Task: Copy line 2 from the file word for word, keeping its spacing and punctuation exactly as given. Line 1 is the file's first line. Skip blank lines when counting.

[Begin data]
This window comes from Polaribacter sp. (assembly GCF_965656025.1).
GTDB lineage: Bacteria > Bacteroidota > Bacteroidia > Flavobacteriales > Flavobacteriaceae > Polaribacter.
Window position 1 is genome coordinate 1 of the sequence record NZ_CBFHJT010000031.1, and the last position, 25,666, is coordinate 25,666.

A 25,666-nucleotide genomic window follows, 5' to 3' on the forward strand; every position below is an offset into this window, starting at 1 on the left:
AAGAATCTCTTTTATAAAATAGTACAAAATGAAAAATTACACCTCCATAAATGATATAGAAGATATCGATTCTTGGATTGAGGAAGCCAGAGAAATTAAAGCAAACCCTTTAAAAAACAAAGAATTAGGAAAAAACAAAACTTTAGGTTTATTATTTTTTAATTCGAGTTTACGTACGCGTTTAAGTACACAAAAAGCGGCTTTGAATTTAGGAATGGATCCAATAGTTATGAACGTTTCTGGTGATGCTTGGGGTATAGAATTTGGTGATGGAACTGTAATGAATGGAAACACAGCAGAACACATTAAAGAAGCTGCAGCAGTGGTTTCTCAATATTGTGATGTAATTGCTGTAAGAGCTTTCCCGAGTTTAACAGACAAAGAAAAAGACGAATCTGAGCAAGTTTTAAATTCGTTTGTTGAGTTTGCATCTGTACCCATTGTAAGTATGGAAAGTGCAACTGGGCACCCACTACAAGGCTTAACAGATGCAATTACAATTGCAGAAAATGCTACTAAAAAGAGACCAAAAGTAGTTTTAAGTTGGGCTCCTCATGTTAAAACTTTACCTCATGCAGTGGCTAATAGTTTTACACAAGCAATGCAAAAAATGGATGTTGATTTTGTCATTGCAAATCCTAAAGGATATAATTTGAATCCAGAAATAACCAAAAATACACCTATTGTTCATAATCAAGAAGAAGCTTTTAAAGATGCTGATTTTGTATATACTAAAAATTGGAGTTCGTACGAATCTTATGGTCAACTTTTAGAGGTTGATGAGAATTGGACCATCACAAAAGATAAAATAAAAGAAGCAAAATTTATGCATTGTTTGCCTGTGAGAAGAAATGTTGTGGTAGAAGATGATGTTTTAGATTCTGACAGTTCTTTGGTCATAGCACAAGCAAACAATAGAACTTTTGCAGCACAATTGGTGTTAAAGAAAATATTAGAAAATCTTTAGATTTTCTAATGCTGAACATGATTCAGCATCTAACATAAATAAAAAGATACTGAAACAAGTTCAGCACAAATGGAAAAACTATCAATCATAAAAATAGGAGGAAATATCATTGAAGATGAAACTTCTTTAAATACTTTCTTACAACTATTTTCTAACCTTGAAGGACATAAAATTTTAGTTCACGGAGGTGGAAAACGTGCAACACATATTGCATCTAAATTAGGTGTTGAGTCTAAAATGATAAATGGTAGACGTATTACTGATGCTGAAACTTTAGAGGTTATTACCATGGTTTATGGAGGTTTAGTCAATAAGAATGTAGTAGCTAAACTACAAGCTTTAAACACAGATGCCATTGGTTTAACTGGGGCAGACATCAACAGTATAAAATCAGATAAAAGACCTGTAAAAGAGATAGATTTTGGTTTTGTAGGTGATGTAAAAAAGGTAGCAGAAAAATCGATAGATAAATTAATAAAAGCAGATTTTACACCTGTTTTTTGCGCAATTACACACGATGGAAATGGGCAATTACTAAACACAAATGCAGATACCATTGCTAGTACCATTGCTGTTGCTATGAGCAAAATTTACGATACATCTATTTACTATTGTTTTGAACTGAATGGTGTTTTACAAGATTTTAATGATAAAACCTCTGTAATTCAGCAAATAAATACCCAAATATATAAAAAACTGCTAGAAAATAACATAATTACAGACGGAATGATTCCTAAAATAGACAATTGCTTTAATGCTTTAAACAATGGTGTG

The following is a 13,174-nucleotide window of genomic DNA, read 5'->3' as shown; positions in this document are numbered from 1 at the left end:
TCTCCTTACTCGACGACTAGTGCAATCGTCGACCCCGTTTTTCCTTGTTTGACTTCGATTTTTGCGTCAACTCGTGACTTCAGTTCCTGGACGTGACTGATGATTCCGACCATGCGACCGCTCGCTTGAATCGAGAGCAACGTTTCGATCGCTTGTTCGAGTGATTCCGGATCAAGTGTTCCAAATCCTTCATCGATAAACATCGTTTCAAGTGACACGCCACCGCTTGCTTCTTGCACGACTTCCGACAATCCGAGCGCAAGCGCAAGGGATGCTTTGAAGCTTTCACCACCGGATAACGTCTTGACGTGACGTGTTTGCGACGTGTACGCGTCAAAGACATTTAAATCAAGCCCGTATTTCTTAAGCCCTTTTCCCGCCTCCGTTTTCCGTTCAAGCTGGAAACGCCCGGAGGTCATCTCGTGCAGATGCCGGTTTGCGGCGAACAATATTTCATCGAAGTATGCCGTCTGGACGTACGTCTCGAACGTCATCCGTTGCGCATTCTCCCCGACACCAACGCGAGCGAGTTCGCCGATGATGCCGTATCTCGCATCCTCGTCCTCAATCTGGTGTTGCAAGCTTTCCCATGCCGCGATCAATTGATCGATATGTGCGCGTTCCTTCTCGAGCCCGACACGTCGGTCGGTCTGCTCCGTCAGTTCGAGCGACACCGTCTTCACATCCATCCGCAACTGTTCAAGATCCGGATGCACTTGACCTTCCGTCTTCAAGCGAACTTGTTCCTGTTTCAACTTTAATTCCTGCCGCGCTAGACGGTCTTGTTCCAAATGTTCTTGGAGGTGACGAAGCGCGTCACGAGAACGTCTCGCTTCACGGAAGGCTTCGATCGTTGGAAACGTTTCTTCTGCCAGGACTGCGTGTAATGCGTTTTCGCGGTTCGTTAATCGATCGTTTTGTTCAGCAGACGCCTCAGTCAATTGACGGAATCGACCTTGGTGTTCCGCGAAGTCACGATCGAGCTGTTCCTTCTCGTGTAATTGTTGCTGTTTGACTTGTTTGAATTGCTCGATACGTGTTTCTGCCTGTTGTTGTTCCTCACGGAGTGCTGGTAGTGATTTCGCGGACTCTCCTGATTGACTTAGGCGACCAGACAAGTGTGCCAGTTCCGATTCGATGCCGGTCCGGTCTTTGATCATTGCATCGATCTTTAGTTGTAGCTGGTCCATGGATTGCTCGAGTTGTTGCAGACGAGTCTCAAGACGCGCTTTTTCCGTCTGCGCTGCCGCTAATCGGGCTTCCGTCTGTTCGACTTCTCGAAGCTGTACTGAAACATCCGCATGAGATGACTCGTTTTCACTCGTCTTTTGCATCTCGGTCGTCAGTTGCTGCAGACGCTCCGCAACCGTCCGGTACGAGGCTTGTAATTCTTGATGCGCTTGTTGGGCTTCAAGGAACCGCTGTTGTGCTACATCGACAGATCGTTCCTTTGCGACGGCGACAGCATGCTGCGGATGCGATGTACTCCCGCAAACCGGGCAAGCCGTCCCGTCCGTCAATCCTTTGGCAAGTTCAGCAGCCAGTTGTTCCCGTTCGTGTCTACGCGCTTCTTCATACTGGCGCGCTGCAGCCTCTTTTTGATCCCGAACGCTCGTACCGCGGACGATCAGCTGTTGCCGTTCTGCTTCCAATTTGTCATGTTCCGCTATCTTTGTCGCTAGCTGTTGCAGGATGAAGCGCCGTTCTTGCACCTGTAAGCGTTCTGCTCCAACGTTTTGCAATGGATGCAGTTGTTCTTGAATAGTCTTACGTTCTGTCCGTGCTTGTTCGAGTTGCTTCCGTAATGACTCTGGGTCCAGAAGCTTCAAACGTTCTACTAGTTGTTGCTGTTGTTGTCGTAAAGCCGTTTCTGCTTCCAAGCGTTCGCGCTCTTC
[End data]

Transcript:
GTDB lineage: Bacteria > Bacteroidota > Bacteroidia > Flavobacteriales > Flavobacteriaceae > Polaribacter.